The Future of Anywhere & World Citizenship
Updated: Feb 21
Trends of location, culture and technology are colliding, which makes this an exciting time to be alive. I was born into the internet as the internet was being born. And now, the internet is going to have a secondary affect on our civilization. I’m not sure if it will democratize or stir up political unrest, but what I do know is this: location is becoming less and less important.
Even though very few Americans currently hold passports (let alone use them) , we are moving closer and closer toward becoming a locationless society.
Our new definition of location will be attached to the moment, rather than physical proximity. Location will change as dynamically as where we work, how we work and where we live and why. Listening to the whispers of early thought leaders and adopters I sense that as mainstream jobs become less restrained with distributed workforces, location will come into consciousness as a choice. For some, like myself, location is already a choice.
Currently, most are bound by jobs, mortgages and familial obligation. These factors are not going to change overnight. But, we’ve got a new generation of youngsters that don’t subscribe to the old world.
The millennials are placing less importance on marriage, traveling more, and choosing jobs that provide more freedom. I find that this generation wants to find a new way to live for purpose, on purpose rather than slaving up the corporate ladder. Many of them have found it difficult to get meaningful work after college, pushing them to be creative, innovative and more entrepreneurial earlier in life.
Now along come the 76 million members of Generation Y. For these new 20-something workers, the line between work and home doesn’t really exist. They just want to spend their time in meaningful and useful ways, no matter where they are. Time Magazine One study found that 85% of Generation Y wanted to spend 30% to 70% of their time working from home. More than half wanted a flexible working arrangement. The Guardian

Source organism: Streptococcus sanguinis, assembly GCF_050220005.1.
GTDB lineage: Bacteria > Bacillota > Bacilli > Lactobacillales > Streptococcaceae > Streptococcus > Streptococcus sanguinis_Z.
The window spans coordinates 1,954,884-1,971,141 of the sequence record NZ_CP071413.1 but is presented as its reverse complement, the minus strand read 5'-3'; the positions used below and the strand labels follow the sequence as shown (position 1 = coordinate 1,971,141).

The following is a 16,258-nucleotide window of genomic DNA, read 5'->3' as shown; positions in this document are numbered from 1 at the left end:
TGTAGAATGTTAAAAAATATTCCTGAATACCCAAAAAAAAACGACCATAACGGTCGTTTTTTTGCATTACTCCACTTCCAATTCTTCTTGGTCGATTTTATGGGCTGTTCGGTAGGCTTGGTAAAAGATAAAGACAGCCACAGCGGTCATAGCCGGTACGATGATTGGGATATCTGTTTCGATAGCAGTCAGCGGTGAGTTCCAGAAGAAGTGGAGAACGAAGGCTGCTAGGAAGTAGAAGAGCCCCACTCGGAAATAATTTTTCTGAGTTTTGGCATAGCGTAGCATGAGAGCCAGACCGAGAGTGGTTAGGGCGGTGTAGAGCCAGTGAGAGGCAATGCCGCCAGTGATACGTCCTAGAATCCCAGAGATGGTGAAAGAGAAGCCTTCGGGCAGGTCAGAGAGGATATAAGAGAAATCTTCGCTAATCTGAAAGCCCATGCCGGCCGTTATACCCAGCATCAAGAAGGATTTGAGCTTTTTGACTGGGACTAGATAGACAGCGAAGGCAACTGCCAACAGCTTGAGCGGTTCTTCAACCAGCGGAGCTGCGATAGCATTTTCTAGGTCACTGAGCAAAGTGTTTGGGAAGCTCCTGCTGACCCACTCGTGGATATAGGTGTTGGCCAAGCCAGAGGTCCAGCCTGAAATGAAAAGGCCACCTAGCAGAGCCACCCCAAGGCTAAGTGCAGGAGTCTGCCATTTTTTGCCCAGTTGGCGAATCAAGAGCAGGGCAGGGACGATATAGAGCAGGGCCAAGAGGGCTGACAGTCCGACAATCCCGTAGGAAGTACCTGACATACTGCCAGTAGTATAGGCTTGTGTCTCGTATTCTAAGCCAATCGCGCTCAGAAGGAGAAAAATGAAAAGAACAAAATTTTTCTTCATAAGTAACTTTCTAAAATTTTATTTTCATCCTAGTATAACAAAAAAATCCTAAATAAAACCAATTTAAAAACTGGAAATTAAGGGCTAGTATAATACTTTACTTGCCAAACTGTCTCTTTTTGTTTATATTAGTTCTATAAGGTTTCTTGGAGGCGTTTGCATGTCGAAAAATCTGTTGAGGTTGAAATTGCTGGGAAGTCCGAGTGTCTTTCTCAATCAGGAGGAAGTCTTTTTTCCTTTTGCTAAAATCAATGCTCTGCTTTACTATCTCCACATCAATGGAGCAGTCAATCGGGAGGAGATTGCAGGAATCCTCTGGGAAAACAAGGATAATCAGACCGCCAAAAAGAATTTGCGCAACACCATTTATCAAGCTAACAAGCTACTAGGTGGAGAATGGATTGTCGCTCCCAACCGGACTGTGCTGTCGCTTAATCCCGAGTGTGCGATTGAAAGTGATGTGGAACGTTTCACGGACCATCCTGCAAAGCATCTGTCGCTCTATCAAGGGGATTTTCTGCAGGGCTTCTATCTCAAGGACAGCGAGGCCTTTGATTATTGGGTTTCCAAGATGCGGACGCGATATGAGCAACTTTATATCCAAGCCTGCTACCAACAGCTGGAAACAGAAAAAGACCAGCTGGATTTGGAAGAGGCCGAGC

Add to this the bubble of corporations offering remote positions, coworking from anywhere, easier utilization of space and cultural/economic acceptance of resource sharing and you’ve got a recipe for locationless living. Who needs a car anymore? Use Zipcar or other next generation car sharing services. Who needs localized hardware when most everything you need is in the cloud? Why spend all your hard earned money on living when you can be saving and living on the beaches of Costa Rica in your own beach chalet?
This is just the beginning. What I’m describing is the generational movement moving one step closer toward necessitating world citizenship and eventually a world government. I’m not saying you’ll have rights everywhere immediately once this evolution, this revolution takes place. And I don’t think that’s realistic in our lifetime. However, there are a shit ton of implications here.
For example, say that in ten years time, 20% of Americans decide to live internationally, while paying taxes (or not) and claiming residency in the U.S. There will be nothing to stop these people from bouncing around Europe, Mexico or South America, loopholing through visa requirements. And what will that do to the local economy in the U.S.? Will international governments become increasingly competitive, offering attractive incentives? What are the other implications?
The internet connects us, all of us. You can now find a connection anywhere. Heck, you can even harness your own hotspot with MiFi.
We’re on the brink of stage II. The real stage II, not some web 2.0 heresy.
What do you think?